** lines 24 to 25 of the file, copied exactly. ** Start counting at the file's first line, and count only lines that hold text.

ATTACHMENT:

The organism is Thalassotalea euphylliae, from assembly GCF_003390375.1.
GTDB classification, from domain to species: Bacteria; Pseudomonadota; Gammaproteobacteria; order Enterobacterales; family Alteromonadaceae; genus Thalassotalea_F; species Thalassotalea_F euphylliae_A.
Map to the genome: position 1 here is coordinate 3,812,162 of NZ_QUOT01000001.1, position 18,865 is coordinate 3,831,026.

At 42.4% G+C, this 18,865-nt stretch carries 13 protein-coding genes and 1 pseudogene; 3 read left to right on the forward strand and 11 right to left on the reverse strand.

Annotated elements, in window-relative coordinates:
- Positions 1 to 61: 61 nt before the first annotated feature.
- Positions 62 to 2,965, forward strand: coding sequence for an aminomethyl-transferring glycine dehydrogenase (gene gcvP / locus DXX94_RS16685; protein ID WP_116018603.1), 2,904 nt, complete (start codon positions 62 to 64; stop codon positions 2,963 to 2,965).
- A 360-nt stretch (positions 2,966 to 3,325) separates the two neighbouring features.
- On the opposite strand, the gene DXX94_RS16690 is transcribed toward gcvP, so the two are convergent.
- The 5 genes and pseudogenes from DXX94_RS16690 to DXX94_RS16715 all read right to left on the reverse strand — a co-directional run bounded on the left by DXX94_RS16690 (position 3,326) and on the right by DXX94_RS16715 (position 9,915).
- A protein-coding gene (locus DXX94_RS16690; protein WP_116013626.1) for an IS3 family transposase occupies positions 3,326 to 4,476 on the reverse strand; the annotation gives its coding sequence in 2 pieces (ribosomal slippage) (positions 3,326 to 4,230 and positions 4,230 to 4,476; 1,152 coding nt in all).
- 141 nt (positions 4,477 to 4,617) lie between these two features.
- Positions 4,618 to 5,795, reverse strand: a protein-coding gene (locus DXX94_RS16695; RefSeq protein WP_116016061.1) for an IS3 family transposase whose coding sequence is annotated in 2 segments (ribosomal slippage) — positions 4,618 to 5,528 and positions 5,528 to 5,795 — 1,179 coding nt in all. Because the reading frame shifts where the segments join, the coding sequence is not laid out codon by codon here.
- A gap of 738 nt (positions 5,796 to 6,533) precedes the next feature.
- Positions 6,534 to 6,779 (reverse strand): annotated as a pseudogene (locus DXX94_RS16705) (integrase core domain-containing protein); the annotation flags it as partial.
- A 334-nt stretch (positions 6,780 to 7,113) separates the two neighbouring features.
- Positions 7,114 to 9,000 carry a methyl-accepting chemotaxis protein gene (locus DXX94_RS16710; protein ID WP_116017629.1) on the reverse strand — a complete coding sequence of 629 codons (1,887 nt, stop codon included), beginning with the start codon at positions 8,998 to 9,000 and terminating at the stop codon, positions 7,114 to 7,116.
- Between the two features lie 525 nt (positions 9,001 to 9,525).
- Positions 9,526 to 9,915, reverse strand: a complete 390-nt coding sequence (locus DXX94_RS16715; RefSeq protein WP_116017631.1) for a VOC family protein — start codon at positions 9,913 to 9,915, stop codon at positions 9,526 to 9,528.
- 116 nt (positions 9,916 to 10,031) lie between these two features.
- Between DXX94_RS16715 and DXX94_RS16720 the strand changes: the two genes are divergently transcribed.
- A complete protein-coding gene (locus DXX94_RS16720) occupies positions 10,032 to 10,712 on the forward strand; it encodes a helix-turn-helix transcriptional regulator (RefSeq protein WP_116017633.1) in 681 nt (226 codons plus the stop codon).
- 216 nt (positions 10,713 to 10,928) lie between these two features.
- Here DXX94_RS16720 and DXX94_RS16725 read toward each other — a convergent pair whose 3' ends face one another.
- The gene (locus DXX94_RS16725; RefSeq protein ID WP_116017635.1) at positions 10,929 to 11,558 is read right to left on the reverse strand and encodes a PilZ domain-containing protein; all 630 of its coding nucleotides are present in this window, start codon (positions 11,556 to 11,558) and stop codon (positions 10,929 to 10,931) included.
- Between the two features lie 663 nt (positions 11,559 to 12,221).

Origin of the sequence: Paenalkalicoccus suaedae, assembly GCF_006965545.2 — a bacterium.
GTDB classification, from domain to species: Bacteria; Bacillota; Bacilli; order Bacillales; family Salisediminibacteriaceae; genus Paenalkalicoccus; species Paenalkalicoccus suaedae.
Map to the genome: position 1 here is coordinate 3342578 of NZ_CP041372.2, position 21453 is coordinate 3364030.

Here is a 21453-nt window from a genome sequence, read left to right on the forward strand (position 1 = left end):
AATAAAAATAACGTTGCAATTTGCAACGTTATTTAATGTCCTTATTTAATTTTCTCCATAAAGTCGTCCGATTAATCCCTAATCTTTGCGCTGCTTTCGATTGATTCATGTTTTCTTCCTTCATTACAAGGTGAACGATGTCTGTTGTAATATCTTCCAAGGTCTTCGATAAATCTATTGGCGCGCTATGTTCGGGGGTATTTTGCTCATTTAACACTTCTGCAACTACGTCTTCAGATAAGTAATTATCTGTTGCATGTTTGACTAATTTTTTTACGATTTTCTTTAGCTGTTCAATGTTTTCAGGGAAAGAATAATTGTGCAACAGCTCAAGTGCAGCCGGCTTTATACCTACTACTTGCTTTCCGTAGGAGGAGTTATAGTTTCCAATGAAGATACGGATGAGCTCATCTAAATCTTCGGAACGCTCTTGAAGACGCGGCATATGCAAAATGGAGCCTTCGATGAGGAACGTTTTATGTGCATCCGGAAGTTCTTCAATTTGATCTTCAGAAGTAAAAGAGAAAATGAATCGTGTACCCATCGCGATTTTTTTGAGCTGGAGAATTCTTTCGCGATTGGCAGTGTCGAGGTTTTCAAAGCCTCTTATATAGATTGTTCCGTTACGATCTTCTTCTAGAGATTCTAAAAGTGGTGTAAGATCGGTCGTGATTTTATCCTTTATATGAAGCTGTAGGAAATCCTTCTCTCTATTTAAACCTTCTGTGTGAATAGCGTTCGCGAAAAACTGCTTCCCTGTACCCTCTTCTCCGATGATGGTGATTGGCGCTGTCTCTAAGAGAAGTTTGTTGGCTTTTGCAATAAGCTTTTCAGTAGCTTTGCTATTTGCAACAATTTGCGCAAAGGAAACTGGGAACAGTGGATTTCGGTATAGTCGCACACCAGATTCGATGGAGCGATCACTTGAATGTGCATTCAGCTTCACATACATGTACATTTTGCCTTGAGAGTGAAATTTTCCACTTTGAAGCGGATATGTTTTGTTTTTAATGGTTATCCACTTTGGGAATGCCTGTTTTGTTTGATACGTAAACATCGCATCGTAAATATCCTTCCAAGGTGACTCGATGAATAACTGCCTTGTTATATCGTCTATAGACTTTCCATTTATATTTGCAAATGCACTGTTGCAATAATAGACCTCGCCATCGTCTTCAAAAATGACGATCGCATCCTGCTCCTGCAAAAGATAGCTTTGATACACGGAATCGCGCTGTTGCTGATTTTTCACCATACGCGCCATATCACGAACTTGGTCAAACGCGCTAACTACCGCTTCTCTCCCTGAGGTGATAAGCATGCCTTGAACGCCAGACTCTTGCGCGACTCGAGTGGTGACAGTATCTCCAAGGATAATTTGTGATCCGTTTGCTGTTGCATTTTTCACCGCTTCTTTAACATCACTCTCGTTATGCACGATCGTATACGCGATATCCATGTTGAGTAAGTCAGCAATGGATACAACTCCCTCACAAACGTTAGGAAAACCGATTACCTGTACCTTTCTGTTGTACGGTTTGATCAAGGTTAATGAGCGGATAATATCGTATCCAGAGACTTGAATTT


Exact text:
- Here DXX94_RS16720 and DXX94_RS16725 read toward each other — a convergent pair whose 3' ends face one another.
- The gene (locus DXX94_RS16725; RefSeq protein ID WP_116017635.1) at positions 10,929 to 11,558 is read right to left on the reverse strand and encodes a PilZ domain-containing protein; all 630 of its coding nucleotides are present in this window, start codon (positions 11,556 to 11,558) and stop codon (positions 10,929 to 10,931) included.